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DNA-based communication in populations of synthetic protocells


Developing molecular communication platforms based on orthogonal communication channels is a crucial step towards engineering artificial multicellular systems. Here, we present a general and scalable platform entitled ‘biomolecular implementation of protocellular communication’ (BIO-PC) to engineer distributed multichannel molecular communication between populations of non-lipid semipermeable microcapsules. Our method leverages the modularity and scalability of enzyme-free DNA strand-displacement circuits to develop protocellular consortia that can sense, process and respond to DNA-based messages. We engineer a rich variety of biochemical communication devices capable of cascaded amplification, bidirectional communication and distributed computational operations. Encapsulating DNA strand-displacement circuits further allows their use in concentrated serum where non-compartmentalized DNA circuits cannot operate. BIO-PC enables reliable execution of distributed DNA-based molecular programs in biologically relevant environments and opens new directions in DNA computing and minimal cell technology.

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The data that support the findings of this study are available from the corresponding author upon reasonable request.

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Journal peer review information Nature Nanotechnology thanks Friedrich Simmel and other anonymous reviewer(s) for their contribution to the peer review of this work.

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The authors thank G. Seelig, W. Mulder and L. Cronin for helpful discussions. This work was supported by the European Research Council (ERC project no. 677313 BioCircuit), the ERC Advanced Grant Scheme (EC-2016-ADG 740235) and a Marie Curie Individual Fellowship, an NWO-VIDI grant from the Netherlands Organisation for Scientific Research (NWO, 723.016.003), funding from the Ministry of Education, Culture and Science (Gravity programmes 024.001.035 and 024.003.013) and BrisSynBio (BB/L01386X/1).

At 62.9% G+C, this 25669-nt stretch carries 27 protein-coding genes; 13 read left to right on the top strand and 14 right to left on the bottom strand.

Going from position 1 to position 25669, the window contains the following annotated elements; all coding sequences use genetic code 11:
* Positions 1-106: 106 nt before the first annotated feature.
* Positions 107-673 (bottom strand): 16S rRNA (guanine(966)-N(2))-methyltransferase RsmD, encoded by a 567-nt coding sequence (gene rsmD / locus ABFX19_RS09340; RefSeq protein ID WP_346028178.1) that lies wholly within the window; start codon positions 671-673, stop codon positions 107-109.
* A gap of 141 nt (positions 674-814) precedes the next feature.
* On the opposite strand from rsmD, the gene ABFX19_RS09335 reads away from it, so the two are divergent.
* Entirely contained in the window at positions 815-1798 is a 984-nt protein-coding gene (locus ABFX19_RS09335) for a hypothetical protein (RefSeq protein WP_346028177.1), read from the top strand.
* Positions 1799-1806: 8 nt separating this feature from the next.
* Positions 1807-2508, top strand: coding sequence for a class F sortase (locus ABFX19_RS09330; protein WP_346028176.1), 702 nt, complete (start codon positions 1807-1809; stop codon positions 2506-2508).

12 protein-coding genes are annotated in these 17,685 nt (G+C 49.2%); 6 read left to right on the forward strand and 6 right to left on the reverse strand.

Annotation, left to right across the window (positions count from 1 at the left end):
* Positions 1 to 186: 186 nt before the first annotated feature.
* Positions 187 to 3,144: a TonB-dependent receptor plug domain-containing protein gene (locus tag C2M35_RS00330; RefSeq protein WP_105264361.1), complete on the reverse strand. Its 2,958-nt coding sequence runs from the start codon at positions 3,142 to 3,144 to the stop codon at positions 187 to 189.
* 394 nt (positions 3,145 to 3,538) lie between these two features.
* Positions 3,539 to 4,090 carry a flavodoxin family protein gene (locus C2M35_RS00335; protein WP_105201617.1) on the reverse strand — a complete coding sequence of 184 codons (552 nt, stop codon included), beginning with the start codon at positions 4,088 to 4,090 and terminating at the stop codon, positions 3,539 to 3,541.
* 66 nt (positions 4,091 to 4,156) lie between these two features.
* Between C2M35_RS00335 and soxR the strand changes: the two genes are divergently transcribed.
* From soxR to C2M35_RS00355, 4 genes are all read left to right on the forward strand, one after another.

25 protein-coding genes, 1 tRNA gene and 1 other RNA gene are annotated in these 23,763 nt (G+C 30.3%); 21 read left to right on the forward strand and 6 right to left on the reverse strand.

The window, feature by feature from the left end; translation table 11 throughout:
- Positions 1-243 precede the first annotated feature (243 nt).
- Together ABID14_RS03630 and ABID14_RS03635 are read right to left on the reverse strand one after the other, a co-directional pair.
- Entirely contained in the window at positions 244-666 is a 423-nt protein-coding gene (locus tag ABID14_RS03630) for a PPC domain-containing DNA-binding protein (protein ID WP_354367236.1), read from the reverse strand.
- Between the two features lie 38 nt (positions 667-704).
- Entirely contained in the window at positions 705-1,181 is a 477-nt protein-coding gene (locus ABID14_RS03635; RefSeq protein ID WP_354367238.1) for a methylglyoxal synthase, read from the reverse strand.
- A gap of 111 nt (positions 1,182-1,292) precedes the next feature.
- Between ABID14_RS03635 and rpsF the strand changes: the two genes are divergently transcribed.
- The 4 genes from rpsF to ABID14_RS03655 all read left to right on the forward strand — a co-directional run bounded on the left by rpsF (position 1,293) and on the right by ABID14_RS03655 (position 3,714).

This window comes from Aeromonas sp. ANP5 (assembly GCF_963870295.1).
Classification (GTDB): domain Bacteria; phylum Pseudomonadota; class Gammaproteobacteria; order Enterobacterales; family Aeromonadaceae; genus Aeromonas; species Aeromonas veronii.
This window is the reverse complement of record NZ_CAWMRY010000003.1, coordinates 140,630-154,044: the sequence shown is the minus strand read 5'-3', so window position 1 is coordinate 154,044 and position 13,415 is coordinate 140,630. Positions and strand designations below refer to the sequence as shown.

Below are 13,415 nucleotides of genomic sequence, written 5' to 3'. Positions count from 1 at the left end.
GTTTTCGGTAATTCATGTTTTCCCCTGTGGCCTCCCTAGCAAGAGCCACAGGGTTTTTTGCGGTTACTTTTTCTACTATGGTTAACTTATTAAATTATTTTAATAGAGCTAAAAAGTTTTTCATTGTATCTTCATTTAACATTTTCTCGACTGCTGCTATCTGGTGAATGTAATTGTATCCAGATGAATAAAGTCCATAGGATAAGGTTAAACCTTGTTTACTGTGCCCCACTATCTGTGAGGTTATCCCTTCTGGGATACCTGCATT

Author information

A.J. designed the study, performed experiments, analysed the data and wrote the manuscript. S.Y., B.B. and P.P. performed experiments and analysed the data. A.v.d.L. and A.J. designed and fabricated the microfluidic chip. N.D. and A.P. performed computational experiments. B.V.V.S.P.K. and S.M. provided key reagents and provided critical input for the initial experiments. T.F.A.d.G. conceived, designed and supervised the study, analysed the data and wrote the manuscript. S.M. revised the manuscript. All authors discussed the results and commented on the manuscript.

Competing interests

The authors declare no competing interests.

Correspondence to Tom F. A. de Greef.

Supplementary information

Supplementary information

Supplementary Methods, Figures 1–14, Notes, Tables 1–6 and References.

Supplementary Video 1

Diffusion of a fluorescently labelled input DNA strand into protocells and activation of a fluorescent DNA gate complex.

Supplementary Video 2

Activation of the two-layer signalling cascade.

Supplementary Video 3

Negative feedback loop in two populations.

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Fig. 1: Design elements for BIO-PC.
Fig. 2: Signalling cascade between protocell populations using non-enzymatic DNA signal amplification.
Fig. 3: Three-layer amplified signalling cascade.
Fig. 4: Protocellular negative feedback loop.
Fig. 5: Compartmentalized DNA-based Boolean logic circuits.
Fig. 6: Compartmentalized DNA reaction networks in 50% FBS.